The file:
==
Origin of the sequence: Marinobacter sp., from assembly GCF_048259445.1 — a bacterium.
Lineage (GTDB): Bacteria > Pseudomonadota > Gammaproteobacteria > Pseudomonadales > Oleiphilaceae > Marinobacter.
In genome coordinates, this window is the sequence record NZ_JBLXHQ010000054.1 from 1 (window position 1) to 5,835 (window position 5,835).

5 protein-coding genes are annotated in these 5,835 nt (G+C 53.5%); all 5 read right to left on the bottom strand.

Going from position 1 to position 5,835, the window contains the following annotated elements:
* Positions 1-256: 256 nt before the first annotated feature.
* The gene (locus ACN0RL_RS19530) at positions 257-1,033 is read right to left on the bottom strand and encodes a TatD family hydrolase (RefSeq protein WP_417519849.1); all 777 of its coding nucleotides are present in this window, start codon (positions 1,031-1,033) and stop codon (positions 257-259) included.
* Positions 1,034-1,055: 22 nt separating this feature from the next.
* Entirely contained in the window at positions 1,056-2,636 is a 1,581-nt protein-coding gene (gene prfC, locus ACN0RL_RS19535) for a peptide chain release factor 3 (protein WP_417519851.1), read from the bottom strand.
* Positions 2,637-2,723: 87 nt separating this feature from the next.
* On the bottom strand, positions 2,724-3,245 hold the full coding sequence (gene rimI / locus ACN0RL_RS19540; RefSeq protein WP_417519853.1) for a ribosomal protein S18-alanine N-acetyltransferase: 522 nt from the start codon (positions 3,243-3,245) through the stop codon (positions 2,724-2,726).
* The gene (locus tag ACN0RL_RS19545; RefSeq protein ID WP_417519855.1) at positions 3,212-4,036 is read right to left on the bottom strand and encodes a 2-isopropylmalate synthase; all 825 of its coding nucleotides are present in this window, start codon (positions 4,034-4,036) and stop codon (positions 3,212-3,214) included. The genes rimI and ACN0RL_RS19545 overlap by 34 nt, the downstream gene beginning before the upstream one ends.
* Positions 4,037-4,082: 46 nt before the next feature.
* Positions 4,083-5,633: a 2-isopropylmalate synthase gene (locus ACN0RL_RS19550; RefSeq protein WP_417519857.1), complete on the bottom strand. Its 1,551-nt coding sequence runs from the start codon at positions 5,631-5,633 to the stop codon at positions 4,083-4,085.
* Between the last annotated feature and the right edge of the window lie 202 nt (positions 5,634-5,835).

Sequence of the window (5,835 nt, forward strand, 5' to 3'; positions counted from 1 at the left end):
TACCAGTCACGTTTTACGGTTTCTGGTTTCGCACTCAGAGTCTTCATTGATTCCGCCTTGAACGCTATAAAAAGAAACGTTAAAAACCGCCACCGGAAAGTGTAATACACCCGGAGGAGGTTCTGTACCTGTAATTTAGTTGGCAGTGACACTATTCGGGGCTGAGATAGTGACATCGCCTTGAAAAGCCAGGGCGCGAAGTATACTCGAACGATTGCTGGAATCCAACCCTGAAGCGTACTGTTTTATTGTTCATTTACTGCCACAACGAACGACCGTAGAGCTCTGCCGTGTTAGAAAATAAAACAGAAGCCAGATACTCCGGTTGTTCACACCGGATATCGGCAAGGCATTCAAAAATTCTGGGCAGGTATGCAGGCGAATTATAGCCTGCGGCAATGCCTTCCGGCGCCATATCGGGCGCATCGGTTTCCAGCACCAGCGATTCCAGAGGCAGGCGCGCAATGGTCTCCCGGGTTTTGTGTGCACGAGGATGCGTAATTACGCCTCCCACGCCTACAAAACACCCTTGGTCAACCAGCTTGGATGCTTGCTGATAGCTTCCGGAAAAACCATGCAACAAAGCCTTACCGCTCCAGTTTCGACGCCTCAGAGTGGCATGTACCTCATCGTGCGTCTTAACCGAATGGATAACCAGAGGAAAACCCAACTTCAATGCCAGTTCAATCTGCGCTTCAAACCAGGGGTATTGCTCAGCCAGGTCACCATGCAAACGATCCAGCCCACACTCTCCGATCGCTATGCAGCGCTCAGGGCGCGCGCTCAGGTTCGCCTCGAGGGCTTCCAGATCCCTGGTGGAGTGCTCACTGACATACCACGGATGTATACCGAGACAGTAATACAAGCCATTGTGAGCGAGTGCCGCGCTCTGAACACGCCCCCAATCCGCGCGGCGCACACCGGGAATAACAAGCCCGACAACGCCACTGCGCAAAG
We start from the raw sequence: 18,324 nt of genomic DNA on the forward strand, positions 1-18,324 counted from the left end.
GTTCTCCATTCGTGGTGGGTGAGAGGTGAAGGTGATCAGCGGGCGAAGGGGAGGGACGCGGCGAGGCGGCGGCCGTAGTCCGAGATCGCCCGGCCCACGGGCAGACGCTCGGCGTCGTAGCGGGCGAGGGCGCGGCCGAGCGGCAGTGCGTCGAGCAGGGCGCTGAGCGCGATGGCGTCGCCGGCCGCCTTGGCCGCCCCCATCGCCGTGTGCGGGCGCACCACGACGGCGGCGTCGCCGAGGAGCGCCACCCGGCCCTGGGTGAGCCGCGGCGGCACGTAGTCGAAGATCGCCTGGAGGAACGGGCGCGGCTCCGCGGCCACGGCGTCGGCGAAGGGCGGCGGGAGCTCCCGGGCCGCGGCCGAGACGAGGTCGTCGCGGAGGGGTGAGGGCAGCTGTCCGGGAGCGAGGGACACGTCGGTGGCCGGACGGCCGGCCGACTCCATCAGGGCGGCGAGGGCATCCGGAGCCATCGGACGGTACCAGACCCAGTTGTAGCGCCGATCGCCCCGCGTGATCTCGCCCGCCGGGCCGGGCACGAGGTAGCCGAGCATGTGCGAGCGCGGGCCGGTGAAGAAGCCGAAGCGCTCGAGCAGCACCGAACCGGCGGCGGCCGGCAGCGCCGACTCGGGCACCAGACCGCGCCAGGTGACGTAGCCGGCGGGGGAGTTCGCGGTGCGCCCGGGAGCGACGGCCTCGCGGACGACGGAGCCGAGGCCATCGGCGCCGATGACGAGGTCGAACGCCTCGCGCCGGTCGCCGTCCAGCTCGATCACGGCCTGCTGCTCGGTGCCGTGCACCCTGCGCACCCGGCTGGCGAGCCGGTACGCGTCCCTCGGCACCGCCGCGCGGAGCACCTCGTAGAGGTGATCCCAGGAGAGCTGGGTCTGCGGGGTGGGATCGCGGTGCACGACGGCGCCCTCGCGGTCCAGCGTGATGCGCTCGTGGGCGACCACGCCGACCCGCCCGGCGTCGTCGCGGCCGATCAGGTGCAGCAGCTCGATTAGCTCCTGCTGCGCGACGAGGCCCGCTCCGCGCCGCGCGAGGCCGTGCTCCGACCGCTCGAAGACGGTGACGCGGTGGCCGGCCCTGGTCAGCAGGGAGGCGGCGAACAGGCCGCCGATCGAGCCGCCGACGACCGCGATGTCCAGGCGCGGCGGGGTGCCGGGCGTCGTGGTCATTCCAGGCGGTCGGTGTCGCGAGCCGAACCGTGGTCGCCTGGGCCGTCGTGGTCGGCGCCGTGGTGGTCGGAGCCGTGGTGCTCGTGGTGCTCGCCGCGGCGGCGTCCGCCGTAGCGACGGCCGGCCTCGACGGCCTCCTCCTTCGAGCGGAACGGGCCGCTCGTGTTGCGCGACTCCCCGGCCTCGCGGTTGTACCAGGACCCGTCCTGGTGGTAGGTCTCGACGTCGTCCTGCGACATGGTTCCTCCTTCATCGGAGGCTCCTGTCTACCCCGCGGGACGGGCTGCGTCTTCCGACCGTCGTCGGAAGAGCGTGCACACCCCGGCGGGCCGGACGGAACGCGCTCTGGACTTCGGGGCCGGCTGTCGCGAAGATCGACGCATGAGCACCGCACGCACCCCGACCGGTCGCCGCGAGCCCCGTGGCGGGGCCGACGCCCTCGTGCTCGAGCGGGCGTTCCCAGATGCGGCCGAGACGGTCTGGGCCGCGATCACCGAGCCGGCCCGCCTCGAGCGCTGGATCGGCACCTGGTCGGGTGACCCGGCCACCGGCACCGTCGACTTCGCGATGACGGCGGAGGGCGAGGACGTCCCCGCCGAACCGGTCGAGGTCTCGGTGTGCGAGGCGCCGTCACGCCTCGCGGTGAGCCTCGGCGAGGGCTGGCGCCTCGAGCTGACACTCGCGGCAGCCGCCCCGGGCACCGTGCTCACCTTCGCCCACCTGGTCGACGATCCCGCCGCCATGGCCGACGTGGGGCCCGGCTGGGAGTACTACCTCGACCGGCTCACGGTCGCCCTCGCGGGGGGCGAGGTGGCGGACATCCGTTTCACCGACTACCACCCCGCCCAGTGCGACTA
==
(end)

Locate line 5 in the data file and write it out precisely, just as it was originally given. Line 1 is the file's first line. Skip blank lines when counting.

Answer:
Going from position 1 to position 5,835, the window contains the following annotated elements: